The Revised Pay As You Earn Program (REPAYE)
To REPAYE or not to REPAYE; That is the Question.
Updated September, 2017
An Analysis of the REPAYE Program
Greetings to all within the DWOQ network, and thanks for tuning into another critical update on this complex and evolving student loan marketplace…
I wanted to take an opportunity to discuss a few RE’s REgarding current medical students or graduates now in training… namely, the REality that loan REpayment has REcently become moRE complex with REPAYE now available. This development may give REason for you to REevaluate your current strategy. As the title of this entry warrants, I’ll do my best to articulate as well as ShakespeaRE himself… though if you’RE checking for iambic pentameter, you’ll likely be disappointed…
What Loans are NOT Eligible for PAYE
- Private banks/lenders
- Primary Care
Can I switch from IBR to PAYE or REPAYE? Yes. Here are some considerations:
- The conversion will requires at least a “reduced payment” forbearance for one month
- Capitalization will occur at the end of your grace period or upon changing your repayment plan
- If a borrower anticipates a high-income household in the future, you can move back to IBR/PAYE to keep payments low (subject to future availability!)
- If you are in IBR or PAYE and have been counting down the clock for 25 or 20 year loan forgiveness, your previous payments will count towards taxable loan forgiveness in REPAYE. Due to the rapidly evolving legislative environment, it is uncertain which programs, if any, will be available in future years to switch into, so you’ll want to run a cost analysis of each program based on projected income before making this decision.
We at DWOQ understand that this evolving student loan marketplace often necessitates that busy medical trainees seek an Advisor to assist with the repayment process during training and as they transition to practice. The decisions you make today regarding your loans could no longer be relevant one, two, or more years down the road as your economic profile and legislation changes. Our advisory service is designed to work with you each year to make certain you’re maximizing your savings and allowing yourself access to your modest training income to get a head start on buying a home, saving for retirement, and starting a family. We work with you annually to run many scenarios and determine the best action plan year-to-year, as well as assist with developing a budget. To learn more about our advisory services or register for a consultation, please visit: https://slplive.wpengine.com/service/consultations/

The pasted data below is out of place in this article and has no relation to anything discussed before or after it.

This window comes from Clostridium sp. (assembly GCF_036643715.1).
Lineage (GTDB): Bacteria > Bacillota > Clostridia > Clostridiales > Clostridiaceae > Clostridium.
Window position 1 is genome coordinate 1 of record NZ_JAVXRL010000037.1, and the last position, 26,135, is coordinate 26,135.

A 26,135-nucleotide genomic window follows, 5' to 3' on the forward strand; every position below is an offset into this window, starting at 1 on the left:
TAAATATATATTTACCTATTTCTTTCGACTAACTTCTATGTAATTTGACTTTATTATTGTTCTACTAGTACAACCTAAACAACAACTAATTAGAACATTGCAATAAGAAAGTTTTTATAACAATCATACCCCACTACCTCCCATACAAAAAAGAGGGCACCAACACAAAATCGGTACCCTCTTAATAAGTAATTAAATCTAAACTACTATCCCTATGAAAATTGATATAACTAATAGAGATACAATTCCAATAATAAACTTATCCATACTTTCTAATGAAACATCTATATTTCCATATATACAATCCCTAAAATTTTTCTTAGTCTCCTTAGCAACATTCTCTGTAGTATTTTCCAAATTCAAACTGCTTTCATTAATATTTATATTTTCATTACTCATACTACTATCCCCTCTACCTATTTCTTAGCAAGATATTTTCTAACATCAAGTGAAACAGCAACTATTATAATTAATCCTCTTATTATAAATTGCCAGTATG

Lastly… as I’ve referenced in a few instances above, there are many cases where refinancing your federal student loans may make sense during training and even as a 2016 medical school graduate. If you’d like assistance with identifying the suitability of refinancing, assistance in selecting a lending partner, and general support throughout the process, you can register for FREE at https://slplive.wpengine.com/service/refinancing/
I hope you found this summary helpful. Let us know by dropping us a line anytime; we are here to serve as your advocate in an otherwise conflicted marketplace that currently underserves those who often need the most support and have little time to stay abreast of market changes.
Founder & Executive Director
Doctors Without Quarters, LLC
In increasing numbers each year into 2016, medical graduates have been using either the IBR or PAYE programs throughout training. The benefits of using these programs outweigh the cost of not paying anything through forbearance because interest subsidies are available, interest doesn’t capitalize for trainees with significant debtloads, and for the 90%+ of Housestaff who work for non-profit hospitals, their loans can be forgiven tax-free if they remain in a non-profit or Public Service setting for a total of 10 years while using one of these income-driven repayment (IDR) plans.
If any of the above sounds unfamiliar to you, I highly suggest you stop reading here and register for a consultation from our Advisory team.
Assuming all of what I’ve shared above does REsonate with you (Ok I’ll stop now), graduates as of 2016 have a new IDR to choose from called Revised Pay As You Earn (REPAYE). Unlike IBR and PAYE where eligibility is based on when you took out your loans and your federal loan debt-to-income ratio, REPAYE has no eligibility criteria. If this program makes financial sense, you can enter into it. So the question for young doctors with student loan debt becomes, DOES THIS PROGRAM MAKE SENSE FOR ME? My belief is that for many of you, it does… so let’s discuss the pros and cons: